Gapers Block has ceased publication.

Gapers Block published from April 22, 2003 to Jan. 1, 2016. The site will remain up in archive form. Please visit Third Coast Review, a new site by several GB alumni.
 Thank you for your readership and contributions. 


Wednesday, April 17

Gapers Block

Gapers Block on Facebook Gapers Block on Flickr Gapers Block on Twitter The Gapers Block Tumblr


Well, since there isn't much happening in the world of film this week, allow me to offer you a few…Okay, fine. Allow me to reintroduce myself: I'm the only film critic on the planet who hasn't seen the new Star Wars film yet. Because of my travel schedule and my not being invited to the official press screening (as is often the case with us lowly online critics), I missed both Chicago-area early screenings. I'll have the review next week, I promise. In the meantime, there are some excellent alternatives to the Lucas-verse just begging you to give them a shot.

Despite his massive worldwide popularity, martial arts legend Jet Li hasn't really proved his chops as an actor until recently. Don't get me wrong: no other Chinese actor does the stone-faced stoic as well as he does, but such roles don't usually require a whole lot of dialogue or emotion. In addition, his English-language outings (Romeo Must Die, The One, Cradle 2 the Grave) haven't exactly matched his Chinese films in terms of quality. With 2002's Hero, Jet Li finally got a chance to display his full range of talents; and with Unleashed, Jet Li the actor may finally have come into his own. Easily more than half of this film does not feature Li's highly physical brand of martial arts fighting. Instead, we get Jet Li: Master Thespian.

Jet Li plays Danny, a man raised in London since childhood to be a dog to his master, a British gangster played with perfect ferocity by Bob Hoskins. Danny wears an industrial-strength collar, which, when worn, keeps him docile and obedient. When the collar is removed, Danny becomes a killing machine, which Hoskins uses to keep those who owe him money in line. When he's not being used as an enforcer, Danny lives under the floor and gets fed table scraps. Li's skills as an action star are unmatched, and when you pair him with action choreographer Woo-ping Yuen (The Matrix, Crouching Tiger Hidden Dragon, Kill Bill), you get something resembling visual poetry.

Danny is separated from his master during a gun battle and lands in the care of a blind piano tuner named Sam (Morgan Freeman) and his ditzy adopted daughter, Victoria (Kerry Condon). For the first time since he was very young, Danny is being treated as a human being, and the love and affection take him a while to get used to (about as long as it takes him to learn to eat with utensils). It's in these quiet, relatively sweet sequences that Li the actor comes to the surface. And although you know his past will catch up to Danny eventually, you almost hope it won't because the character is genuinely interesting. It's also during these serene moments when Danny starts to remember things from his early childhood, including images of his mother, whom he had been told abandoned him as a baby.

Working from a script by Luc Besson, first-time director Louis Leterrier balances the past and the present, the action and the family drama nicely. Those who want to see Jet Li kick major ass might not think so, but those (like me) who don't mind a little character development thrown into their kung fu will be pleased. I hope Jet Li continues to take risks like this in the future. I doubt the guy will ever win any Oscars, but his portrayal of the sometimes nervous and twitchy, sometimes brutal Danny is one worth seeing.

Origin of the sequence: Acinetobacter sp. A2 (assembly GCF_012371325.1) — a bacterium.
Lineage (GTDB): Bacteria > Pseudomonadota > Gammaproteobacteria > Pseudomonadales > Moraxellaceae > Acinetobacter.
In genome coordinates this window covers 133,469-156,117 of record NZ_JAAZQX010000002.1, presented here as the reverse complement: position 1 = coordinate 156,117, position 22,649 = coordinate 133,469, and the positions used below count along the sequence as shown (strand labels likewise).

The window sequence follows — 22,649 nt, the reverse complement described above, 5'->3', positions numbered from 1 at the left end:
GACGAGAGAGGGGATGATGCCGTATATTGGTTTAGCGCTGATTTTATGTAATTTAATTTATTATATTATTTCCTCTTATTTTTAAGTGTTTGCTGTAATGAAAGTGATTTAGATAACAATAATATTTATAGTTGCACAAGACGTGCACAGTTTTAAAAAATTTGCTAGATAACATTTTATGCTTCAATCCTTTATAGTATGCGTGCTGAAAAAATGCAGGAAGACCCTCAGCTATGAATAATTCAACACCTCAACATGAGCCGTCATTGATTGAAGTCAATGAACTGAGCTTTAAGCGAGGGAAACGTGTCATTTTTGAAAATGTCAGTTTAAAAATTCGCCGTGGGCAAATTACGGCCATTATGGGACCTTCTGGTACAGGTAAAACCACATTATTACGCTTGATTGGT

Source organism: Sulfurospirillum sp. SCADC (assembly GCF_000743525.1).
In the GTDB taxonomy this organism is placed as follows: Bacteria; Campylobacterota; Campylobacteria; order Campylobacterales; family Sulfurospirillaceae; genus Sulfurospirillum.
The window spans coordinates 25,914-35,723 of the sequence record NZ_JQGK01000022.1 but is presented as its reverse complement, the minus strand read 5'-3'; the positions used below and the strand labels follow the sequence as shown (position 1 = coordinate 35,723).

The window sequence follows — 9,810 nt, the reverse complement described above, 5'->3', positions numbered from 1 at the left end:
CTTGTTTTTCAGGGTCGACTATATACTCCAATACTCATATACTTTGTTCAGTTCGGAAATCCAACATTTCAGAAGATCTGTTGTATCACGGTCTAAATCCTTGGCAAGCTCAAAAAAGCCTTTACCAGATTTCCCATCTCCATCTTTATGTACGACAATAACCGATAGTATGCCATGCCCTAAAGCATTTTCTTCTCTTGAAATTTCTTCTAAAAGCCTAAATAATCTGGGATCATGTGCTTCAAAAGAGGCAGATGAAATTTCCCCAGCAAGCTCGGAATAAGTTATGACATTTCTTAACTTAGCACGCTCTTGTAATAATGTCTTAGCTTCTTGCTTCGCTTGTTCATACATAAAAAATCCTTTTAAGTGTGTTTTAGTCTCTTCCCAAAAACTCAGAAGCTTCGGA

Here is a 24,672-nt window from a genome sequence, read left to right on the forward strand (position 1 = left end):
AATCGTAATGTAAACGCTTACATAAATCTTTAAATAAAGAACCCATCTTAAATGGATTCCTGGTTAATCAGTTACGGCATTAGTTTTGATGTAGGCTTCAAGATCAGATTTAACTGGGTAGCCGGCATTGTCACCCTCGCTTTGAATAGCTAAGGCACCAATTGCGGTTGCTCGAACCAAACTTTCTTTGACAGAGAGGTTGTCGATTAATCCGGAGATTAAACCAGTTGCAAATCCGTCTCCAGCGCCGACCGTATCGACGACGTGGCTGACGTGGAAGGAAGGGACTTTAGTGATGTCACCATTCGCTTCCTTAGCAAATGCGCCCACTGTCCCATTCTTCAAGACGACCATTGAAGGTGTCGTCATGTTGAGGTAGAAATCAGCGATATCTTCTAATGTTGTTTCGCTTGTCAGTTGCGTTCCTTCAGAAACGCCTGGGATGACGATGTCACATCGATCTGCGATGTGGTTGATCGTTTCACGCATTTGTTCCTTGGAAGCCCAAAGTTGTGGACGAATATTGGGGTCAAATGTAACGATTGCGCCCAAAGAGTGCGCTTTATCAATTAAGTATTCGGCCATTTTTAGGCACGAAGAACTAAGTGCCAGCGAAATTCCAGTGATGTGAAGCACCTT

Layer Cake
I'm a big fan of British gangster films. I'm sure it has something to do with the accents, but more than that, there's a brutality to them that I find both appalling and appealing. Probably the best ever made is The Long Good Friday with Bob Hoskins. Before he became pansified by Madonna, Guy Ritchie was well on his way to becoming the heir apparent to the throne of British gangster movies with Lock, Stock and Two Smoking Barrels and Snatch. The very American Matthew Vaughn produced those two films and now takes his first crack behind the lens with Layer Cake, the best Guy Ritchie film that Ritchie never got around to making. (Not to count him out entirely after Swept Away, but Ritchie's new film, Revolver, due later this year, is a return to his criminal roots. Whether it's a return to form remains to be seen.) If Vaughn's name sounds familiar to film geeks, it's because he's just been signed to direct X-Men 3, based largely on his accomplishments on Layer Cake.

The man who might be Bond, Daniel Craig, plays the Drug Dealer with No Name, who caters only to upper-crust clients and works for a man named Jimmy Price (Kenneth Cranham). The fairly complex plot begins when our antihero is called upon by Jimmy to find his missing daughter. What follows is a tour of both London's underworld and its upper crust. Unlike many other British film gangsters, Craig's character operates largely in finer circles while still managing to do business and keep a low profile. As the search goes on, another gang headed by The Duke (Jamie Foreman) steals a massive quantity of Ecstasy from a Serbian dealer in Amsterdam, and Craig finds himself being forced to dispose of the pills.

Vaughn does a stellar job of spinning these dangerous events through each other. The tension level rises slowly and soon Craig's life rests at the center of 18 kinds of danger. The director isn't as concerned with wild and wacky camera tricks (like Ritchie) or with tossing in fistfuls of eccentric characters to make us laugh. The story and moderately amusing characters in Layer Cake keep us entertained plenty without the fireworks. There is something dignified and classy about the proceedings. And at the center of it is the remarkable Craig, who I've been enjoying thoroughly since he terrified me as Paul Newman's psychotic son in Road to Perdition, and has continued to impress me more recently in films like The Mother, Sylvia, and my favorite, Enduring Love. Also on hand here are the wonderful Colm Meany, Jason Flemyng, Michael Gambon and Sienna Miller. Aside from being wildly entertaining, Layer Cake marks a bold and exciting debut from Vaughn, who better not screw up my X-Men.

Mad Hot Ballroom